You private key is id_rsa (don't give it to someone else), the public key is id_rsa.pub.
You copy your public key to a remote host with the command ssh-copy-id
ssh-copy-id -i ~/.ssh/id_rsa.pub $remote_user@$remote_host
Now you can connect simply to the remote host and the passphase is asked for. Once done, you get connected to the remote host. In case of a new connection the passphrase does not get asked for again during your entire session.
By default a SSH server is relatively secure. With the help of some configuration options and external utilities it is possible to make it even harder for crackers.
Using the latest version of package openssh-server allows to protect against known security holes.
One should edit the file /etc/ssh/sshd_config to change the parameters and then restart the ssh server with
invoke-rc.d ssh restart
Deactivate using passwords for authentication (PasswordAuthentication no).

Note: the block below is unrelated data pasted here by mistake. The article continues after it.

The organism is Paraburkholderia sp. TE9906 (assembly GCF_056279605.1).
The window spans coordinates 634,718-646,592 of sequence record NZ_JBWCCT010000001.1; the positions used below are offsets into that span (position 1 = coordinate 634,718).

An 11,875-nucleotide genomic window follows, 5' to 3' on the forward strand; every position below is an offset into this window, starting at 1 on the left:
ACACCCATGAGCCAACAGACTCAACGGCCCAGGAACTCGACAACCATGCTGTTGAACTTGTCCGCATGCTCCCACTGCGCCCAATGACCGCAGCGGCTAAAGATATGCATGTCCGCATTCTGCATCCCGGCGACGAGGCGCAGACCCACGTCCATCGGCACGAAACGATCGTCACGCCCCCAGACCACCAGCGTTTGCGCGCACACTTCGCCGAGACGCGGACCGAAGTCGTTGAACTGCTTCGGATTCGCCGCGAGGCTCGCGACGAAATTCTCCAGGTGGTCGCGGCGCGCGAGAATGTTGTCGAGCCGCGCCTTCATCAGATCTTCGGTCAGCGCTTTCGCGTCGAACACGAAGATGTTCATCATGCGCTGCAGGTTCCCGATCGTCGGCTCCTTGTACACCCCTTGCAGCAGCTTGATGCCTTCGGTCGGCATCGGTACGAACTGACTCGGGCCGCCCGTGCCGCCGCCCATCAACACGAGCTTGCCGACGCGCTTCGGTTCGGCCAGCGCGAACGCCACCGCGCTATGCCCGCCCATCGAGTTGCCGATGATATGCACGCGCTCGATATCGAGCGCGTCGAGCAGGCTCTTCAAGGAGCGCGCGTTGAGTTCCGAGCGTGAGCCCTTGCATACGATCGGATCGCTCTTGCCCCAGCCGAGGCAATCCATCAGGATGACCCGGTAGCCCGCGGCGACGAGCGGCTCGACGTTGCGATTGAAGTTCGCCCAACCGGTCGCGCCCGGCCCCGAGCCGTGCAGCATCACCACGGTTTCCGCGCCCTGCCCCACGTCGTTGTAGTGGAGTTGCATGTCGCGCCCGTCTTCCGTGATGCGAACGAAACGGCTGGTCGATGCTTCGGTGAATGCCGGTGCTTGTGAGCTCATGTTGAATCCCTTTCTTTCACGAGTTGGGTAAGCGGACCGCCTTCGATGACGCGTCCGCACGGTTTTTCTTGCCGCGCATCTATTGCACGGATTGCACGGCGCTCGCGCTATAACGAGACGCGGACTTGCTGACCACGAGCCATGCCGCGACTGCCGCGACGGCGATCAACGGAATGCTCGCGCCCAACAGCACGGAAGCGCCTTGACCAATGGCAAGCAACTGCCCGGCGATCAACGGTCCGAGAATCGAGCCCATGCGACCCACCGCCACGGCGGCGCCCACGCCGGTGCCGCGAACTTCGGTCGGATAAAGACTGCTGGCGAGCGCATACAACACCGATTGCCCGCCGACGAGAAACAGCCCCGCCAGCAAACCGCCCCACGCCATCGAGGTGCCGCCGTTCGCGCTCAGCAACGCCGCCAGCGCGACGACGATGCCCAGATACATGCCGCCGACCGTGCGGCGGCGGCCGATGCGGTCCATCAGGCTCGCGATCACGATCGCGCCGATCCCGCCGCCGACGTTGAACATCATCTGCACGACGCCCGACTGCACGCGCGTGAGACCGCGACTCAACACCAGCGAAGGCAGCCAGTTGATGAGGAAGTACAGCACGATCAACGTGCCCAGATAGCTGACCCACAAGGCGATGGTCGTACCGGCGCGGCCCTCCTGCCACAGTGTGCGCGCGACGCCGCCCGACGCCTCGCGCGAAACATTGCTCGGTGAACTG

Deactivate using the root account (PermitRootLogin no).
Only allow login by certain users or groups (AllowUsers and AllowGroups)
The options AllowUsers and AllowGroups do not improve the security of a SSH server. But in certain cases their use allows to resist a brute force attack a little longer.
scp is a command line utilty allowing to transfer files between two machines.
- Sending a file:
scp $source_file $remote_user@$remote_host:$destination_file
- Copying a file to the local machine:
scp $remote_user@$remote_host:$source_file $destination_file
[empty for now]